Conclusion

Through these, through sympathy, through respect, we came together." (Brook, 1987:38) Brook utilises various methods from Stanislavsky and Brecht, but there are also disagreements with their methods: "There is so much of Brecht's work I admire, so much of his work with which I disagree totally." (Brook, 1987:26-27) Like anybody who has a passion for something, whether it is art, sport or theatre, Brook has looked to his passion, theatre, and it's innovations and predecessors. Brook has took the essential elements from these practitioners and made them his own. The way Brook regularly asks the questions in his books to the reader, does bring the whole text to life as if he is testing the reader on what they have just read; you could even compare it to an exam revision textbook. Obviously this is not what the genres of his books are about, both The Shifting Point and The Empty Space are autobiographies of his life in theatre; part of the title of The Shifting Point even says forty years of theatrical exploration. I feel all of his works in text are learning resources, not just for drama students, but also for anybody who enjoys the theatre to show them the hidden depth of performance, not just linked with the acting- all the elements that make an ideal, true-to-life or alienating performance. ...read more.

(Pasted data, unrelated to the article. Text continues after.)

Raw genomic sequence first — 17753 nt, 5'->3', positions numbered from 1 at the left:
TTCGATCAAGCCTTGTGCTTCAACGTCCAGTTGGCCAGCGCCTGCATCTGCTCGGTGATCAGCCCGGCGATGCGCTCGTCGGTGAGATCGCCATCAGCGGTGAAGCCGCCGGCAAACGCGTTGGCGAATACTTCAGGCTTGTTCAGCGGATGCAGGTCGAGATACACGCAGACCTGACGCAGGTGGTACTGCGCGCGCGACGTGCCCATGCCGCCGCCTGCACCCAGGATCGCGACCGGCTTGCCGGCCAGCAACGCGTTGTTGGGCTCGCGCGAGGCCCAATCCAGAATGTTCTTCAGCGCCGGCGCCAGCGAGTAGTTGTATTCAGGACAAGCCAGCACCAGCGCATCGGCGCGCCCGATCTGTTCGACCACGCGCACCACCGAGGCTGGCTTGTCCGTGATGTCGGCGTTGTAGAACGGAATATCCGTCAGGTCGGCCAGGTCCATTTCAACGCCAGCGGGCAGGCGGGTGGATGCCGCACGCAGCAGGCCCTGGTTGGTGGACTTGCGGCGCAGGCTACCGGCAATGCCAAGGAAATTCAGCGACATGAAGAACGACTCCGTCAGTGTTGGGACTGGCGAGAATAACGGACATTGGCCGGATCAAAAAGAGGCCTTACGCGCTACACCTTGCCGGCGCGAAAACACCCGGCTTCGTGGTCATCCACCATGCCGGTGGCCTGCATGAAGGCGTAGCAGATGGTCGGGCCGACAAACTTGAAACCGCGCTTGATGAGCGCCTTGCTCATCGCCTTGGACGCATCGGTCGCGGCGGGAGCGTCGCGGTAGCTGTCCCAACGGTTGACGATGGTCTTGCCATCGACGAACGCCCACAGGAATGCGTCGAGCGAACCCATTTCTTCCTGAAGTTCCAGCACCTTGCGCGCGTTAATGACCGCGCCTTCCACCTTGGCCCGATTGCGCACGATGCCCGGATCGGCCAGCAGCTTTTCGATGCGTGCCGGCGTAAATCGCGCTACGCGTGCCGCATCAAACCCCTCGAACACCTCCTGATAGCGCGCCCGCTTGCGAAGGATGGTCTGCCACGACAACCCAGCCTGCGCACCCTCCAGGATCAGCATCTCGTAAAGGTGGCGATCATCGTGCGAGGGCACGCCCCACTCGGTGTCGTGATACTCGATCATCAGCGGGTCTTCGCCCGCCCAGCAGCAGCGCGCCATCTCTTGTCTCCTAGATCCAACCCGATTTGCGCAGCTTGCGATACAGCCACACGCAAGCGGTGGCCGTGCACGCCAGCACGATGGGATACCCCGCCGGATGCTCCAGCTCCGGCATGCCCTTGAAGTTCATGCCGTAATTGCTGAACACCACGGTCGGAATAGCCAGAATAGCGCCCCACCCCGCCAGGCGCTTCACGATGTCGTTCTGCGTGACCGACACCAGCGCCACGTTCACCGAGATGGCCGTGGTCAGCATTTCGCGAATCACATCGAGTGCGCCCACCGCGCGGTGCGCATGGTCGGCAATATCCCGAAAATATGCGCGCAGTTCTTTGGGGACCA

The above preview is unformatted text

This student written piece of work is one of many that can be found in our AS and A Level Theatre Studies section.

Found what you're looking for?

  • Start learning 29% faster today
  • 150,000+ documents available
  • Just £6.99 a month

Not the one? Search for your essay title...
  • Join over 1.2 million students every month
  • Accelerate your learning by 29%
  • Unlimited access from just £6.99 per month

See related essaysSee related essays

Related AS and A Level Theatre Studies essays

  1. Peer reviewed

    Indicate how the influences and ideas of other playwrights and/or directors, designers and performers ...

    3 star(s)

    This also linked to the work of Emile Zola who strongly believed in historical accuracy, and authenticity of characters props and costumes. He wanted to create and overall picture resembling photographic detail of the period in question. We tried to incoprorate this into the Suffragette scene.

  2. Samuel Becketts Endgame has several connections with Brechts meaning of alienation. Brecht alienation idea ...